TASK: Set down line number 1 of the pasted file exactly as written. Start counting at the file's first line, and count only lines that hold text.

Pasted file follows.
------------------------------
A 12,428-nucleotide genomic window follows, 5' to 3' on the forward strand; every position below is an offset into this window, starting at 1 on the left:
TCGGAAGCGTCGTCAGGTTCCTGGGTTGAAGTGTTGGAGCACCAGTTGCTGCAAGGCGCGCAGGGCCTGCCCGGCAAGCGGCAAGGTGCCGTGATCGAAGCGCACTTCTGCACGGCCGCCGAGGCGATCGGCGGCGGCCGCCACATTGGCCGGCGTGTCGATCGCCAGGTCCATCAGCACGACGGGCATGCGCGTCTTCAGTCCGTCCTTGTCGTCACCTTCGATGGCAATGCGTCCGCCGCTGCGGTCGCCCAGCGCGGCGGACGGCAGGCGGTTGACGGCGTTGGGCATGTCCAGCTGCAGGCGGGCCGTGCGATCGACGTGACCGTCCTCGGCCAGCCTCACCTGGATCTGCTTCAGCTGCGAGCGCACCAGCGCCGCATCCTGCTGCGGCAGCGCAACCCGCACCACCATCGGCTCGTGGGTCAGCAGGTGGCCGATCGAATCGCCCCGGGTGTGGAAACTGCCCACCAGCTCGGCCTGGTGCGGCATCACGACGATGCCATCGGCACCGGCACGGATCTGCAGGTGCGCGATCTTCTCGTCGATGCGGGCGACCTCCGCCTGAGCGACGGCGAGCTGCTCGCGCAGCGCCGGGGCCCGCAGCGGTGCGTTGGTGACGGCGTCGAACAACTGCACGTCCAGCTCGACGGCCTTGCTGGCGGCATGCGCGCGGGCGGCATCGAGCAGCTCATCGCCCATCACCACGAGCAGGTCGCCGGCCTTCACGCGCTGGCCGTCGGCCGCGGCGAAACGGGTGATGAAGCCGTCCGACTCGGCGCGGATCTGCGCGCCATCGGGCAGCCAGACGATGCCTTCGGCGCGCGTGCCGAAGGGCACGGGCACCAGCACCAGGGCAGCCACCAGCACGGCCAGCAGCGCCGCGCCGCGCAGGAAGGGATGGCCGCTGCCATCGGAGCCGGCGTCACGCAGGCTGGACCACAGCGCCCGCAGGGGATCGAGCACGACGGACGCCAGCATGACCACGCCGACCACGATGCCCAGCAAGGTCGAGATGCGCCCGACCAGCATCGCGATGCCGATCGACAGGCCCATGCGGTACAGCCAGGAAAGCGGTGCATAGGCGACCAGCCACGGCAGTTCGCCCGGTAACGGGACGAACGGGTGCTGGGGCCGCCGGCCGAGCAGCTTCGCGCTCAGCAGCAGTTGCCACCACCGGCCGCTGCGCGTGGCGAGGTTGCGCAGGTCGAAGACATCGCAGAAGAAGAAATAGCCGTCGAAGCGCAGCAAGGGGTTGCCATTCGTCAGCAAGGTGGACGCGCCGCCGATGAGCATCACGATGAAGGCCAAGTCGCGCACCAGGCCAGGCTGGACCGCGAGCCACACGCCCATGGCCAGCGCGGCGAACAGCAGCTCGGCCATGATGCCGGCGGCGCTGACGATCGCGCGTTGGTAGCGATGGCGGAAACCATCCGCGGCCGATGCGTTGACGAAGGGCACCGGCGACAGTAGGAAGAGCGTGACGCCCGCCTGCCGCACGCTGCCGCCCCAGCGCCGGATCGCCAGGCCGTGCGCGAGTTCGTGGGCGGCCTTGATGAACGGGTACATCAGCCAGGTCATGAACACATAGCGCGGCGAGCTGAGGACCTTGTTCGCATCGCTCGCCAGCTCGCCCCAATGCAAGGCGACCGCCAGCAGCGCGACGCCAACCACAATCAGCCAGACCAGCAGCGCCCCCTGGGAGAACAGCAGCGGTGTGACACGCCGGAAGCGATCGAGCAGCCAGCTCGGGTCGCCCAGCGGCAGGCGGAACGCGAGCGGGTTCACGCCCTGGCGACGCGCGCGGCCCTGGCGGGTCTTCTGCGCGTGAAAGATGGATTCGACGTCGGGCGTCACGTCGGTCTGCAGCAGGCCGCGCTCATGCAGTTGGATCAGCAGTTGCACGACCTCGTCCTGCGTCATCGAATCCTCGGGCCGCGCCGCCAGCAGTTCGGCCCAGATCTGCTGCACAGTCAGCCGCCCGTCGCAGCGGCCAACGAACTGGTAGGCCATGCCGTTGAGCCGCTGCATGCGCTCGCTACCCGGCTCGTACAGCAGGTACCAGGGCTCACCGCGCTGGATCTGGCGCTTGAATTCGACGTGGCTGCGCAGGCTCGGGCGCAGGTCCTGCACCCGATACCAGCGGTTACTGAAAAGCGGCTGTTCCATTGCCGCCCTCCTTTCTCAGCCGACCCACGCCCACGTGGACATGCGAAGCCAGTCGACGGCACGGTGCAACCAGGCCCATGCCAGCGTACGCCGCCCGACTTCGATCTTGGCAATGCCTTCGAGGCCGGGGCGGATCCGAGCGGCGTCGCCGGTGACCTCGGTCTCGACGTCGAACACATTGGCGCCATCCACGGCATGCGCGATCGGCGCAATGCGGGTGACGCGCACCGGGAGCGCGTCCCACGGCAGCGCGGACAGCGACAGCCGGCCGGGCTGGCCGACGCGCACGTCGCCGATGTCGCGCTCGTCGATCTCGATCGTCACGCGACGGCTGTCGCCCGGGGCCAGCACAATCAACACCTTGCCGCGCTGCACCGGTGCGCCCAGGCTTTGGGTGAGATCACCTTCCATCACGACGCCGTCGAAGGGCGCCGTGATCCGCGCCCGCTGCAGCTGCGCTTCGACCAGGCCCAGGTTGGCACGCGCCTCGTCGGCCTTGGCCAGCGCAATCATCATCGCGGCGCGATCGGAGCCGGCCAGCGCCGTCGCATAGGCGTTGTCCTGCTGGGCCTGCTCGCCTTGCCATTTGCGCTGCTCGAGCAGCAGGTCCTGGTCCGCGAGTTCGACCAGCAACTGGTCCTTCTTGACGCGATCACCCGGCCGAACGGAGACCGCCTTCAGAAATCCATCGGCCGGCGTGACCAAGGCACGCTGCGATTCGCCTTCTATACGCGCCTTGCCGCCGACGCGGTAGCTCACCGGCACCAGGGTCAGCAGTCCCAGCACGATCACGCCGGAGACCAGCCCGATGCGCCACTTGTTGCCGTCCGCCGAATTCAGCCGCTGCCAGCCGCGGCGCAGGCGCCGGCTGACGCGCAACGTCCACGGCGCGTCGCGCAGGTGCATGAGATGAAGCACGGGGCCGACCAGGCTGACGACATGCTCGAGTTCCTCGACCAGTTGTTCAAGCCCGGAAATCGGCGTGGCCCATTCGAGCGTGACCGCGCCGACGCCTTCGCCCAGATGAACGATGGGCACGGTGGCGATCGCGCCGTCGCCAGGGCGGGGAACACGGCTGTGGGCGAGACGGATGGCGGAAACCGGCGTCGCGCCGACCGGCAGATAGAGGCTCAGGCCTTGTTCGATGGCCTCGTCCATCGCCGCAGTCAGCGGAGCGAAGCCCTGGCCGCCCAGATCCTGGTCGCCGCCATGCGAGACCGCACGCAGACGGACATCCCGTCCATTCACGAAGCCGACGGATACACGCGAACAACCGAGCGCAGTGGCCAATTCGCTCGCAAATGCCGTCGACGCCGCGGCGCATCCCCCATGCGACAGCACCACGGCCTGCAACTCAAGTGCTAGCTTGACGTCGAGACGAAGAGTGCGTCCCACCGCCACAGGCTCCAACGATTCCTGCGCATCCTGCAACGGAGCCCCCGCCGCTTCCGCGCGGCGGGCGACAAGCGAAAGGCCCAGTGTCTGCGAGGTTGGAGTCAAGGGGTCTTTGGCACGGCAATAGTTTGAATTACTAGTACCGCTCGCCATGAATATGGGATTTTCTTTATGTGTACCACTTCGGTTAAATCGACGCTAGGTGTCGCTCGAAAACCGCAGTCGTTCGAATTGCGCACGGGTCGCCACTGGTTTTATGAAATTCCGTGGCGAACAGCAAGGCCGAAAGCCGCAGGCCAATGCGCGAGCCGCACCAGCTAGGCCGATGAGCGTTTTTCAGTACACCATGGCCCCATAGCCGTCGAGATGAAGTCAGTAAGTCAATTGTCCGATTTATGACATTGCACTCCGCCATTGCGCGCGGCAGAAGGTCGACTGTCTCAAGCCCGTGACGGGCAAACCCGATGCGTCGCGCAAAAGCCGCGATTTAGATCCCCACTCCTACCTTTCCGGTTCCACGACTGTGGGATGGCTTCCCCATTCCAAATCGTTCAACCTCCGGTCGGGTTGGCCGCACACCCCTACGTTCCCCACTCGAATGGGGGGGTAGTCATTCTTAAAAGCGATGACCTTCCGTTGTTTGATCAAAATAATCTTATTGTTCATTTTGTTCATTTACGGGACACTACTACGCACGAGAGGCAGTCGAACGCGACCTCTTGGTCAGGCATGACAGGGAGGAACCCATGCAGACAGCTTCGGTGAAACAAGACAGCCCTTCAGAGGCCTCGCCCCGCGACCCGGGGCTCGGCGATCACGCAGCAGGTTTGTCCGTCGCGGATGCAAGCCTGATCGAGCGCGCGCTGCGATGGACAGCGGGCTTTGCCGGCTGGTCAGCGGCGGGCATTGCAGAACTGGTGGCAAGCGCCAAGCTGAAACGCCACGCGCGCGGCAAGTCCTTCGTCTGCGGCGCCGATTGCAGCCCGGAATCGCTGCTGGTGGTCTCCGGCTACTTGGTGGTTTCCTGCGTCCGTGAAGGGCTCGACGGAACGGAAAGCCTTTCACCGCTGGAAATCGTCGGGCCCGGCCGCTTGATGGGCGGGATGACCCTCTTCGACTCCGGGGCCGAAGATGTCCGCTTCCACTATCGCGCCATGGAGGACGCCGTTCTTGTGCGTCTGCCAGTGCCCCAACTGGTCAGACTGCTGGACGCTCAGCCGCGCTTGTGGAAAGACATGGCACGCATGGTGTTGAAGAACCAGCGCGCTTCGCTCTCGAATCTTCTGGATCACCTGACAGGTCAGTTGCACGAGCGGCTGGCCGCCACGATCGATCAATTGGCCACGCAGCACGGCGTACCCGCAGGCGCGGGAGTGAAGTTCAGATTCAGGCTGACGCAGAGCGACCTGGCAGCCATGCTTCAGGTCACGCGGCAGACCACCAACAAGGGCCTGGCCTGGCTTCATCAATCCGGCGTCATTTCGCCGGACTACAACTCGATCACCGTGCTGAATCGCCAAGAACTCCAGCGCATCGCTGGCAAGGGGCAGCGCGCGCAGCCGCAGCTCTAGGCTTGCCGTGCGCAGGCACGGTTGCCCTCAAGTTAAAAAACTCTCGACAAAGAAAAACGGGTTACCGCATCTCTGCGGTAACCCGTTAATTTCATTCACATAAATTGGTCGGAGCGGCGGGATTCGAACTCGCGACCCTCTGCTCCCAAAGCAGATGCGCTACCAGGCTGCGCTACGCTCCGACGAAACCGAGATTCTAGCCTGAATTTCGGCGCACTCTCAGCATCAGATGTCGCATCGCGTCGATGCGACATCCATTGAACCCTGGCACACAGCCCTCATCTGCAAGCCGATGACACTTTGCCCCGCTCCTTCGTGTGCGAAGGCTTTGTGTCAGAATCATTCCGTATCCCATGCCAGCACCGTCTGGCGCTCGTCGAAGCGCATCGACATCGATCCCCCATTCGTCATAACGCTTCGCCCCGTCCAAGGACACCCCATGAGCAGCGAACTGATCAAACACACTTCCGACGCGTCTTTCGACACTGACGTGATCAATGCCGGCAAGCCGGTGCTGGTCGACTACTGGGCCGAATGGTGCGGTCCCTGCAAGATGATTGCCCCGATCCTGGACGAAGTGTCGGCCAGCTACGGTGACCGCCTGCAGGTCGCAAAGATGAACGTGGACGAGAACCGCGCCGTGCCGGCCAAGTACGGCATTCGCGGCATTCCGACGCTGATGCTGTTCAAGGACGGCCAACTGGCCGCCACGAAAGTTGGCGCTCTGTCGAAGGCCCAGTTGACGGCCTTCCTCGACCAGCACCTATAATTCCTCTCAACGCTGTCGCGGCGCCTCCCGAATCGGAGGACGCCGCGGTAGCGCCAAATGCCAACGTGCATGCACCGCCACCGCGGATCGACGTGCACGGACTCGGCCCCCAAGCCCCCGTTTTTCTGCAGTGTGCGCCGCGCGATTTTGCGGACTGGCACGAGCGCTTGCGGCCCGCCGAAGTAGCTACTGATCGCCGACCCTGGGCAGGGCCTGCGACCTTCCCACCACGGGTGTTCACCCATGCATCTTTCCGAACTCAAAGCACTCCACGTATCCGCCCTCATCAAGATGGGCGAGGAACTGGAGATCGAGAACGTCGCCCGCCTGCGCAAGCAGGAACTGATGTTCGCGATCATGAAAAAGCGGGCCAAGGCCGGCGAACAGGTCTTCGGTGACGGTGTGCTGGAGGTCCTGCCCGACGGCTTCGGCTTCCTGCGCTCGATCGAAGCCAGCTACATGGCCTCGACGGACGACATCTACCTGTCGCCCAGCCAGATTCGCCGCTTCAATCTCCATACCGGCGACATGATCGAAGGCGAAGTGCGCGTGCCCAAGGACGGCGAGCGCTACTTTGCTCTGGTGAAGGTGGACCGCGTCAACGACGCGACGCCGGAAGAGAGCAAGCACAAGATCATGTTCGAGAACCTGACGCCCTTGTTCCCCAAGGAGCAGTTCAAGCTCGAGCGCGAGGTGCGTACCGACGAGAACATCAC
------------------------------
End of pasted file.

A 12,428-nucleotide genomic window follows, 5' to 3' on the forward strand; every position below is an offset into this window, starting at 1 on the left: